Useful responses

Another Friday the 13th (that makes two months in a row now!) and today I found out that somebody in a position of trust – authority actually – did something thoughtless which was quite hurtful both to me and to people I care about. And I also know they weren’t acting out of meanness or vindictiveness, but rather out of incompetence and perhaps a kind of dull unthinking stupidity.

Of course I went through all kinds of rage reactions in my head, but I already knew from long hard experience, even as various angry responses flooded my thoughts, that I had better filter out all of those reactions before saying or doing anything.

And instead, after I’d had time to contemplate the situation, I found myself formulating a plan. I resolved that rather than react to the action they had taken, I would try to understand what had led them to do it – what was the underlying structural problem they were dealing with so ineptly. And so, rather than respond directly, I’ve resolved to respond indirectly – by doing something good and generous, something that has the effect of helping and protecting the people I care about, and helping to make those people less vulnerable to thoughtless acts by those in positions of authority.

As you can tell, I’m not giving any specifics here. After all, this is a real situation involving real people, and therefore it is delicate. But the principle can be discussed: When somebody else’s stupidity makes your world a poorer place, don’t even bother with that person – there is nothing to be gained there. Instead, figure out the particular richness their carelessness has taken from the world, and find a way to put an even greater richness back. Do something which undeniably makes the universe a better place, and helps the people you love.

And, incidentally, this approach gives you something actually productive to do with all of that negative energy, rather than wasting it on useless arguments. I am reminded of Mark Twain’s wonderful quip: “Never try to teach a pig to sing. You’ll only waste your time, and annoy the pig.”

2 thoughts on “Useful responses”

  1. Right on!

    I have arguments with my wife all the time about this…
    she praises those very rare singing pigs in her history, yet generally exhausts herself with re-education efforts while bemoaning the state of humanity.
    I at least try to more pragmatically choose my battles, assessing the situation according to what overall effect I imagine the effort having.

    Paraphrased from Tom Wolfe’s book on Ken Kesey and the Merry Pranksters (I leave it to you to judge the relevance):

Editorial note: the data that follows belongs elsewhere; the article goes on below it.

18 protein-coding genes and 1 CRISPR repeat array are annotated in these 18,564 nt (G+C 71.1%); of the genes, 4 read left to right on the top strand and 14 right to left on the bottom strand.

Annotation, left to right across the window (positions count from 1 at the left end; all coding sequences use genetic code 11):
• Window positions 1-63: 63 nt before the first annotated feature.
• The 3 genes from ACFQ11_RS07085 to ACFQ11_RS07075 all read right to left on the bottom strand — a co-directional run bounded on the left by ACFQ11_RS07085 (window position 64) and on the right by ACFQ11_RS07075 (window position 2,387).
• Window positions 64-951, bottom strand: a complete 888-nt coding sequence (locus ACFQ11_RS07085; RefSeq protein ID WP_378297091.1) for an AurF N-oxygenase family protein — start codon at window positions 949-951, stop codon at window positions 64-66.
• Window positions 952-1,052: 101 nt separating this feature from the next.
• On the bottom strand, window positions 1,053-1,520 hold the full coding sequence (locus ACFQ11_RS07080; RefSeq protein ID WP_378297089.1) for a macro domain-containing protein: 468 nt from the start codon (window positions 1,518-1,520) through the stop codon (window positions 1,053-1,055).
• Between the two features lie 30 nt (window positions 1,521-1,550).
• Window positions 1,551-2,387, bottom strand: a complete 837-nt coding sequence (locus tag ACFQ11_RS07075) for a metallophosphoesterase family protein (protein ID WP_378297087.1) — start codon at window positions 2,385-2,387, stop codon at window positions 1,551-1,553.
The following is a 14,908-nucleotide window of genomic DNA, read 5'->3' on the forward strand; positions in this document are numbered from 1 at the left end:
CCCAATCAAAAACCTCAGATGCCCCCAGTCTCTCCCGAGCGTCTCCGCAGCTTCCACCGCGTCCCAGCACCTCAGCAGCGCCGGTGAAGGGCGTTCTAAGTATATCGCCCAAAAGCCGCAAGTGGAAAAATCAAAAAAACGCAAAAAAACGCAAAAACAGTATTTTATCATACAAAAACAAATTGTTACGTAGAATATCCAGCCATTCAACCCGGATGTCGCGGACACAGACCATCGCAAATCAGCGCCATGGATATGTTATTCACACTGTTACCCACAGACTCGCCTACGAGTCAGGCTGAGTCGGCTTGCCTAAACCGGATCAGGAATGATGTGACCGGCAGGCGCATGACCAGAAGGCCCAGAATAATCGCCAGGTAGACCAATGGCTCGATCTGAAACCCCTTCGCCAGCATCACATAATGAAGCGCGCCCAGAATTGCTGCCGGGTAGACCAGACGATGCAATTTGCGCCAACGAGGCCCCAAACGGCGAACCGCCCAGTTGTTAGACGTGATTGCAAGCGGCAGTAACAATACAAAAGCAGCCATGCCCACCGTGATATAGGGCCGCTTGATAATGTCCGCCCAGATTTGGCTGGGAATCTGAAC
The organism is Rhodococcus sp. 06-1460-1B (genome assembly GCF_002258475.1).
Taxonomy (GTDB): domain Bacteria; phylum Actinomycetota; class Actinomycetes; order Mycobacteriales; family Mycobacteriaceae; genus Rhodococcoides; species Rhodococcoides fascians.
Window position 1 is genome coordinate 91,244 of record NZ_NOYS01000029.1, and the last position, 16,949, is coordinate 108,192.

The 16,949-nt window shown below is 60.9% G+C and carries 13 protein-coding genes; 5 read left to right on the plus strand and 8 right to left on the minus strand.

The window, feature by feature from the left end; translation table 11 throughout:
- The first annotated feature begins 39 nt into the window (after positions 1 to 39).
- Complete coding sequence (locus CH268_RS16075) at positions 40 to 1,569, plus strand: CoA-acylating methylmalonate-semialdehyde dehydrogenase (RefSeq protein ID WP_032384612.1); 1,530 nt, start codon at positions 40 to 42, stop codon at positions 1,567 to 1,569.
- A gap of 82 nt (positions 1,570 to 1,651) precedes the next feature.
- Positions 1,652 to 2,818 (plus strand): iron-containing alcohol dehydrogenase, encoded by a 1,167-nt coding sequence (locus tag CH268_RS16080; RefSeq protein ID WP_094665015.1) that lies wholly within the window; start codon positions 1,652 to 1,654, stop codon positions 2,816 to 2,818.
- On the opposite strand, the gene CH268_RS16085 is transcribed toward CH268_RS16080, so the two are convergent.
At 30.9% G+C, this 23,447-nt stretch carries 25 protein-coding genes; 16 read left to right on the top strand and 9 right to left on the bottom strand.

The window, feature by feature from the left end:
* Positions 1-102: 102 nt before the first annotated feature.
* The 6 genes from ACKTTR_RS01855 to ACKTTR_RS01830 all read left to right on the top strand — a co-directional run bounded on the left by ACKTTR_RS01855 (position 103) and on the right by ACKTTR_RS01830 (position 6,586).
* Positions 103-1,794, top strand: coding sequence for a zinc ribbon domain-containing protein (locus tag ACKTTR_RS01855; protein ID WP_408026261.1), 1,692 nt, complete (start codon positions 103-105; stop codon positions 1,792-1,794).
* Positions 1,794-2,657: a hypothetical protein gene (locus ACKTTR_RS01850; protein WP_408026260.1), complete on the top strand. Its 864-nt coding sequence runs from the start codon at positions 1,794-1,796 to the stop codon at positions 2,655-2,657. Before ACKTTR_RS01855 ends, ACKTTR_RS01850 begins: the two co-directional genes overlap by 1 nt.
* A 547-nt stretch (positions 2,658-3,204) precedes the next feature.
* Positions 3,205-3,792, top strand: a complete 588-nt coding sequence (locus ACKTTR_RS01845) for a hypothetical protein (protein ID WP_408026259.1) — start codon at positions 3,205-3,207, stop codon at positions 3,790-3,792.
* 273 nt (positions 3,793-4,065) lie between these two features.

Speaking at a prison, Kesey told inmates not to view the guards as enemies. To ignore the cop-criminal game as a shallow set of social rules that bring them nothing, and instead to concentrate on enlightenment.
    Granted, its a bit of a stretch in this context, but your description reminded me of this passage.

  2. After thinking about this for a while and when, if you say – “they weren’t acting out of meanness or vindictiveness, but rather out of incompetence and perhaps a kind of dull unthinking stupidity.”
    You might talk to them and give them the chance to make things better next time.

    Actually that depends on if you care about this person at all. But in general we are all incompetent and dull thinking at times, we all make mistakes. And we are all here to grow, but there is no chance to grow for example in a friendship or relationship, if you can’t say – this hurts and I believe you were wrong here.

    All this reminds me of a hard argument I had with a friend, we were yelling at each other over – I don’t know about what any more – and her son was sitting with us at the table, he was around ten at this time and needed to go to bed early. That meant for him he needed to go to bed, while I was still having the argument with his mother.
    The very next morning, I was standing in the kitchen of my friend preparing breakfast. Her son joined me, completely surprised, telling me I shouldn’t be angry with his mother any more.
    I looked at him and smiled and told him, that his mother and me are still friends and we made our peace this evening, accepting each others views and feelings about this topic.
    In this moment I realised that he was only used to people fighting with each other, but the concept of making peace after a fight was completely new to him.

    In one way David is right – you should “choose” your battles in business, turning your back and go is just the right way most times, but in private and if you care about someone at all it should be worth an argument and the attempt to see the other side of the cup.

    Otherwise it shows that one has simply no respect for this person, no interest in this person, but than again there is no need to be angry at all. Then I would take a situation and just say, shit (please excuse me here – I am German :-)) happens and get over it.

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